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Verdict says we are ready to pay short-term price for long-term gains: Nilesh Shah, Kotak AMC

“Steps taken by the government to revive consumption is the focus of the market.”

ET Now|
May 23, 2019, 06.22 PM IST
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Markets will be keenly watching what steps the government takes to revive investments which has been a little bit on the backfoot, said Nilesh Shah, MD, Kotak AMC, in an interview with ETNOW.

Edited excerpts:


What do you think this verdict means for India first?
It is a verdict where for the first time we are saying that if there is a short-term pain for long-term gain, we are happy to take it. We had persistently high inflation. We followed a tight monetary policy. We followed a reasonable pricing on agriculture products through a minimum support price that resulted in lower inflation and we had a little bit of lower growth because of that tight monetary policy but we have kind of rewarded that.

We had high fiscal deficit, we have brought down that fiscal deficit again it creates good macroeconomic foundation but there is an adverse impact on growth and we have witnessed that. We had very low tax compliance. We introduced GST, demonetisation, it improved tax compliance but it had a side effect on growth. We withstood that and so here, we have a verdict which says that if for long-term gain, if we have to pay a short term price, we will be more than happy to pay it.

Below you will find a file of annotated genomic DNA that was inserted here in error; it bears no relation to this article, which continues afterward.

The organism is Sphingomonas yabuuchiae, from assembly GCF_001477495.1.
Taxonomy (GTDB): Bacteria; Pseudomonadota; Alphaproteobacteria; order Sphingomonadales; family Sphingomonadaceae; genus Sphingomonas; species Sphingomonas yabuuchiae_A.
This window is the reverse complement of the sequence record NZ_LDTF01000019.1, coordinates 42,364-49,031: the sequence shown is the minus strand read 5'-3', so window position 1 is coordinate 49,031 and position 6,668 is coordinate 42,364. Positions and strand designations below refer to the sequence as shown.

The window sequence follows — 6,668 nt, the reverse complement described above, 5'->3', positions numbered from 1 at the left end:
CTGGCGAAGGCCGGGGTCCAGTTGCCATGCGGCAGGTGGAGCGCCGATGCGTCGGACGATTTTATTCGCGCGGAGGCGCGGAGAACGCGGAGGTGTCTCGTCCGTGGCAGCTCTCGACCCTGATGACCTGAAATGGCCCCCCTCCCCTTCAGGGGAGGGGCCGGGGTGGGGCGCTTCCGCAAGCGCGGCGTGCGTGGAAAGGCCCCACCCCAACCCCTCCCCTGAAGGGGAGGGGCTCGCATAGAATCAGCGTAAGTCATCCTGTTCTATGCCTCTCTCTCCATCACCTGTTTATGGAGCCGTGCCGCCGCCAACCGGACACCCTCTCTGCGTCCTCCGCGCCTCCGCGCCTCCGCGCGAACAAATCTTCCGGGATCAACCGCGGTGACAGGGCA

What do you think is going to be next on the markets watch list? Is it going to be the composition of the cabinet?
Markets will be keenly watching what steps the government takes to revive investments which has been a little bit on the backfoot. There was lower capacity utilisation, there were issues related to availability of credit and cost of credit. How do we ensure that the investment piece starts falling in place?

Markets will also be looking forward to see the priority of the government. Last term, they were more focussed on building roads, providing gas connections, providing toilets facility to the villages and so on and so forth. Now what will be the priority because till such time private investment picks up, the focus will be on government spending.

The third focus will be that we are hitting a little bit of soft patch on the consumption side. Automobile sales have been down, consumer staples are also talking about subdued growth. So what steps are taken by the government to revive consumption side is clearly the focus of the market, as that will lead earnings growth for India Inc.

What tools do you think the government would have or does have at his hands right now to revive the rural stress and give the much needed impetus to counter consumption slowdown?